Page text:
no unicorns here

I didn’t tune in last Sunday night to watch The Walking Dead with millions of my fellow Americans, but once I realized the oversight I downloaded the pilot immediately.  My mom and I watched it the next morning, sipping coffee, and wincing slightly as zombie brains splattered all over the screen, while the dogs gamboled at our feet, making suspiciously zombie-like noises.

There’s a lot of preoccupation with death in America these days.  Or rather, undeath.  Of course, vampires and werewolves have long been part of the popular consciousness, but I would argue that their influence has been increasingly widespread, and their myths have been transformed to suit our cultural needs culture at this particular juncture in history.

Zombies originated as creatures of Voodoo, lone corpses or soulless bodies under the control of a witch doctor.  It wasn’t until the 1960’s that the idea of the “Zombie Apocalypse”–hordes of zombies taking over the world–started to become widespread.

Scary movies were one thing, but it wasn’t until after the publication of World War Z that the idea of zombies began to percolate through the national consciousness, to come up in the casual conversation of normal people.  The premiere of AMC’s new series The Walking Dead had the highest ratings of any cable show in 2010. Given that everyone has cable nowadays, that’s saying something; some 5.3 million viewers tuned in to watch undead monsters rip civilians apart.  Moreover, another zombie show is already in production.

It makes sense that we morituri should turn to our old stories and try to find comfort in them.  As Téa Obreht notes in her excellent article “Twilight of the Vampires,” the “Americanized vampire is the ultimate fantasy for a nation in decline: the person who has been able to take it all with him when he dies, who has outlived the vagaries of civilization itself.”  We hope that we can somehow defy our fate and live forever…but deep down we know it’s impossible; we may want vampires, but what we’re going to get is zombies.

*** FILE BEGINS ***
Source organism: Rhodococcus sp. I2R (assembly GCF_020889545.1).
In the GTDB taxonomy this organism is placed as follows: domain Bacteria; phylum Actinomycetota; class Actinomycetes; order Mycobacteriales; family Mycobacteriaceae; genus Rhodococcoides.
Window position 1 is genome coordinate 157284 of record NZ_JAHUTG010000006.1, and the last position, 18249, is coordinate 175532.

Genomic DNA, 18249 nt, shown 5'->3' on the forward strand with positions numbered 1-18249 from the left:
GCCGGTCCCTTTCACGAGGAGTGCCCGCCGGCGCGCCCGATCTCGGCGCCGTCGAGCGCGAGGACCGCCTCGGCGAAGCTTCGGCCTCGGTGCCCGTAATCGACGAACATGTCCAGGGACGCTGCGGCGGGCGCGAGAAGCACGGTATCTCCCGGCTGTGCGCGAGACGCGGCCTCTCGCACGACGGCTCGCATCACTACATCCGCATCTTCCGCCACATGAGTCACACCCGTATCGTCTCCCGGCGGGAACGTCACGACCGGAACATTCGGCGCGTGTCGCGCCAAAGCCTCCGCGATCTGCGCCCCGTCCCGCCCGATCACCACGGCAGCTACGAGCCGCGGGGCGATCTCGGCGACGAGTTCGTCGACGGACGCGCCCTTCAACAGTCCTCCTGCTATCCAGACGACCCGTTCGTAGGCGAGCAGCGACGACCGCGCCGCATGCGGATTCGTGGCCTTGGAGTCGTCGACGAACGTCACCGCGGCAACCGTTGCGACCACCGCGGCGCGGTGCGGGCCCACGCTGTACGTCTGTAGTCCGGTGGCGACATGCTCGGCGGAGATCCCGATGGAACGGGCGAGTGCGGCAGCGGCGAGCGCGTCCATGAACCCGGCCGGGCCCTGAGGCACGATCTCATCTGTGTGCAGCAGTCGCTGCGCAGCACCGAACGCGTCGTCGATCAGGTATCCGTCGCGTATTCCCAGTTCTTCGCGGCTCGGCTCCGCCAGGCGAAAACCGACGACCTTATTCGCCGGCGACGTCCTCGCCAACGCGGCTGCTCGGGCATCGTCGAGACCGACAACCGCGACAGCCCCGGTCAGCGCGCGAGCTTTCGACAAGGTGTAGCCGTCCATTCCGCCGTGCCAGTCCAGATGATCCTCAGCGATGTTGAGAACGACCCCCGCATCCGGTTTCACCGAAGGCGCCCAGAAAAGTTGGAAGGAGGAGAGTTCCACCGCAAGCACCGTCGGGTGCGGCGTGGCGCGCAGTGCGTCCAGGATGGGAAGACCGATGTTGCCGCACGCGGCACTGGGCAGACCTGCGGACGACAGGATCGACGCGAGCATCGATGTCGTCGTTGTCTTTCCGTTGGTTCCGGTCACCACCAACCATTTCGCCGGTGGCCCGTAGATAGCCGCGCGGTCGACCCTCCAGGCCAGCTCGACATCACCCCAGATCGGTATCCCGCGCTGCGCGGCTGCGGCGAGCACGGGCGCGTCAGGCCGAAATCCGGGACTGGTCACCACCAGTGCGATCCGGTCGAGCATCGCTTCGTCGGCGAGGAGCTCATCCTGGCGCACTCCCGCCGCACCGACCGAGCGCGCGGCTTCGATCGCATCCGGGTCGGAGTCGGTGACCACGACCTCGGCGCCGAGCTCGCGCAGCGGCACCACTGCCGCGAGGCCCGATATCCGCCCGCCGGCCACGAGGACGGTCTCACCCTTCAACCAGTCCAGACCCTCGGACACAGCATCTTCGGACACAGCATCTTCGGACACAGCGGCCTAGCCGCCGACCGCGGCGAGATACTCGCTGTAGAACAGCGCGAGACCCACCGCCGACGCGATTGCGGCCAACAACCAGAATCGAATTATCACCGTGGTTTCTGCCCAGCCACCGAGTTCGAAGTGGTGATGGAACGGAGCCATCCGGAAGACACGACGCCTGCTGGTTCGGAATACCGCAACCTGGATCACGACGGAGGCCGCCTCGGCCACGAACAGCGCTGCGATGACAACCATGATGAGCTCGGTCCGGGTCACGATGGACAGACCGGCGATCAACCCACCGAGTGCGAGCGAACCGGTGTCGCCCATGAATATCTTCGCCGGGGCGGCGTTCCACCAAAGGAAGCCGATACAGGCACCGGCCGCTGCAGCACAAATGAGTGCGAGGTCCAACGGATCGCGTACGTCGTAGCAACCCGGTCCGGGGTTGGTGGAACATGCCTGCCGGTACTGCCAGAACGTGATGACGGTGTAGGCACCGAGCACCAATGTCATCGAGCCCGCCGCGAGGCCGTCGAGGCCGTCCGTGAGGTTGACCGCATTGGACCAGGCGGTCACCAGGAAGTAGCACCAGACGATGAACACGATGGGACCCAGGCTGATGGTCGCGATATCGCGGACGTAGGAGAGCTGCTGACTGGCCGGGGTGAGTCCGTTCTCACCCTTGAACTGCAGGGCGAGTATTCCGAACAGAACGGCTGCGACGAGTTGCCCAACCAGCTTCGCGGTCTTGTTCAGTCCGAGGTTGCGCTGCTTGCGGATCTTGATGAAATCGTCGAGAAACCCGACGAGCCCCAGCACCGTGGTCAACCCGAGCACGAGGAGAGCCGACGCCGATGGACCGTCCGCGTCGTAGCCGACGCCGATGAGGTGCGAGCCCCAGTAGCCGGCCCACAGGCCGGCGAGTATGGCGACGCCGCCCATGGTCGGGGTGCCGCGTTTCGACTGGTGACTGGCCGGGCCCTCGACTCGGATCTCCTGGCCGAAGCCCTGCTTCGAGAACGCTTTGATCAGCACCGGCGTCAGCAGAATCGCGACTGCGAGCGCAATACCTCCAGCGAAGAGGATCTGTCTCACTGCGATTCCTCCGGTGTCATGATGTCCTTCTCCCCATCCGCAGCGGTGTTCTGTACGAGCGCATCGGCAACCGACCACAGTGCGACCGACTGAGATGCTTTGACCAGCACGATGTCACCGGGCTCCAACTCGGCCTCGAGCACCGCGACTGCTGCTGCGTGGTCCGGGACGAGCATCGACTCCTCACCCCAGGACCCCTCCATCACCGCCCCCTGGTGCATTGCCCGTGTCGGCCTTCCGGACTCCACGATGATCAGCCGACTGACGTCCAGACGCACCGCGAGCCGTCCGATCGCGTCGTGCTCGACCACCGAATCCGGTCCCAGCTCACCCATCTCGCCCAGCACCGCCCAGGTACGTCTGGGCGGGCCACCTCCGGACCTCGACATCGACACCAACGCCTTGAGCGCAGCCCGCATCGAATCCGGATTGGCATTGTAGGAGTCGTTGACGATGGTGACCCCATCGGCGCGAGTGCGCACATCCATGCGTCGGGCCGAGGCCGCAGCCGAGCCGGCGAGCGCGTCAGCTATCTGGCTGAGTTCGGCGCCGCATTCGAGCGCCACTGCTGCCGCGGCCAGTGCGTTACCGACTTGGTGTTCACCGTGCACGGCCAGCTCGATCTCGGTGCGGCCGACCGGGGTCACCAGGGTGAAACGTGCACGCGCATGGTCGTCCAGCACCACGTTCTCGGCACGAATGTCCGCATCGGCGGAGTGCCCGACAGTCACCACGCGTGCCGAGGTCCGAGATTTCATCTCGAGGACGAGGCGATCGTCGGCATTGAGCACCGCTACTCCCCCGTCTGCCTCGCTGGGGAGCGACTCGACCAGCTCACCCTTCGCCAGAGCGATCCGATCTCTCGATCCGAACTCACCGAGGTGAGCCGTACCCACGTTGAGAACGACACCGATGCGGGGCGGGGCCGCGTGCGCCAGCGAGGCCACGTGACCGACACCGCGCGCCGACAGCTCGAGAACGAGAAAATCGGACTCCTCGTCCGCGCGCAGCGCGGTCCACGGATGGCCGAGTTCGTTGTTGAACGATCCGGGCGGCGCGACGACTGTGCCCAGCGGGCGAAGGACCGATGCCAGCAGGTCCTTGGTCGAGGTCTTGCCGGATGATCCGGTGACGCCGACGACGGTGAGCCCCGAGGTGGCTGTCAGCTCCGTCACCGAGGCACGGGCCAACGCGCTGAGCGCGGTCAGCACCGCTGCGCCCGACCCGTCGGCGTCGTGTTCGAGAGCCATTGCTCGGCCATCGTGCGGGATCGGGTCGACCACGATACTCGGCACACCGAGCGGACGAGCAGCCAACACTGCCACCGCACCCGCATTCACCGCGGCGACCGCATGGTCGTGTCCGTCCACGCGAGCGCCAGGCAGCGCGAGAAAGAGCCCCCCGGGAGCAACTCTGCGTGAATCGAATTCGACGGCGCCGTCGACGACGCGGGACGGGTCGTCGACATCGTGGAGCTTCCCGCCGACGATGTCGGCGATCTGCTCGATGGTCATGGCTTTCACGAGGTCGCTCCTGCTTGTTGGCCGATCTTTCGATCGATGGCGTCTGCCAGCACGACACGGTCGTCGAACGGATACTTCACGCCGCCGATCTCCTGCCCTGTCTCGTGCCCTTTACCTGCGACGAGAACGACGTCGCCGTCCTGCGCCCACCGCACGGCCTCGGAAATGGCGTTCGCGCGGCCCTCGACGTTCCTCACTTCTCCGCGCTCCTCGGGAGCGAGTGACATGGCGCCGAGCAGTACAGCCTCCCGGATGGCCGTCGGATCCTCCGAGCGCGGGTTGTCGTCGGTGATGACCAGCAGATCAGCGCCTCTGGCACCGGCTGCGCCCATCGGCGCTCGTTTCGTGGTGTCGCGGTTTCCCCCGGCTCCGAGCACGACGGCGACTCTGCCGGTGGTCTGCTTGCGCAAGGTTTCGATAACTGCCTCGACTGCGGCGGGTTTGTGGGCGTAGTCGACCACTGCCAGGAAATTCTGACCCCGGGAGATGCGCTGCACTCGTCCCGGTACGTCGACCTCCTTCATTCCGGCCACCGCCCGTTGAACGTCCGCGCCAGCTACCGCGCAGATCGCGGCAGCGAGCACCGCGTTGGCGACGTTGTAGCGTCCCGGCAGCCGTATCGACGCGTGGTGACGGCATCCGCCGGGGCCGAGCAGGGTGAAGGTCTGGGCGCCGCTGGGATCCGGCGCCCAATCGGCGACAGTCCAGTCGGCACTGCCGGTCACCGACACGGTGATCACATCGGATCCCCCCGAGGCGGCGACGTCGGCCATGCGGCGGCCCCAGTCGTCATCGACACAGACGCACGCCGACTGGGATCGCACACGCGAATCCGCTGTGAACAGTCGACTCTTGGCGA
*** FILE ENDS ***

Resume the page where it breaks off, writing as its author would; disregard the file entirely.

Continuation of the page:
The zombie apocalypse is particularly interesting when taken in the context of the War on Terror and the recent rise to prominence of the Tea Party.  What typically happens after the zombies invade: electric grids go down; radio and TV broadcasts stop; the might of the police and the military are overwhelmed. The noiseless streets are deserted, ridden with the detritus of society.  One of the most striking things in 28 Days Later is when the main character is first exploring, he comes across piles of pound notes, which he proceeds to stuff into his pockets; he doesn’t realize that they’re now useless; the only currency now is blood.

Then there are the zombies themselves: deathless, merciless, ubiquitous.  There is no way to reason with them.  Zombies and terrorists have a lot in common.  Terrorists are similarly merciless, and while they are able to be killed, they are certainly numerous, and their threat is certainly pandemic.  Reasoning with them does little good, for there is nothing we have that they want; they simply want us dead.

Then there is the Tea Party, that cadre of gun-toting extremists who have fixated their hatred on the government, for lack of a better target.  They are lashing out because they are afraid–afraid of what will happen when they grow old or get sick, afraid of where they will live and what they will eat.  Right now, the world is not a very kind place.  The news is bad, and it keeps getting worse, and even if something good does happen all the caveats attached render it moot.  Who do we blame, what can we do?  These questions are frustratingly difficult to answer.  All we can see is our world spiraling downwards, out of our control.

The survivors of zombie invasions are hard-working and loyal, but ruthless.  Bitten by a zombie?  No fancy health care for you!  They’ll just take you out back and pump a few rounds into your head.  These desperate men and women band together to take care of their own, and they do it w/o paying taxes.  Yeah, the Tea Party would fucking embrace the zombie invasion.  Quite frankly, in some ways it would come as a relief for us all.  At least then we’d know what we were up against.  While zombies are fairly easy to dispose of–a clean shot to the head sends them to their final rest–terrorists are much harder to suss out.  Zombies are unambiguously evil, but none-too-smart; difficult to defeat, but not insurmountable.  They present us w/ a conflict we could understand, less nebulous than East vs. West or Christian vs. Muslim.  It’s a problem w/ a v. simple solution, where the only variable is the direction in which you point your gun.

So this is where we are.  We know the end is coming; it’s not Morning in America, it’s Eternal Night.  We no longer imagine for ourselves enchanted kingdoms filled with treasures.  No, nowadays our idea of a happy ending is that we might go down on our own terms, fighting the good fight against an enemy that will show its face (or what’s left of it, anyway).

Art by Melissa Manfull
Art by Melissa Manfull


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One thought on “no unicorns here

  1. Dragon, you really should try submitting your articles to journals or newspapers or something. Journalism isn’t really a viable career anymore, but you might as well do some freelancing on the side. You’re taking the time to write anyway, so why not get paid for it?
    Although, now that I think about it, you’d probably have to self-censor a little to be PC enough to get published…

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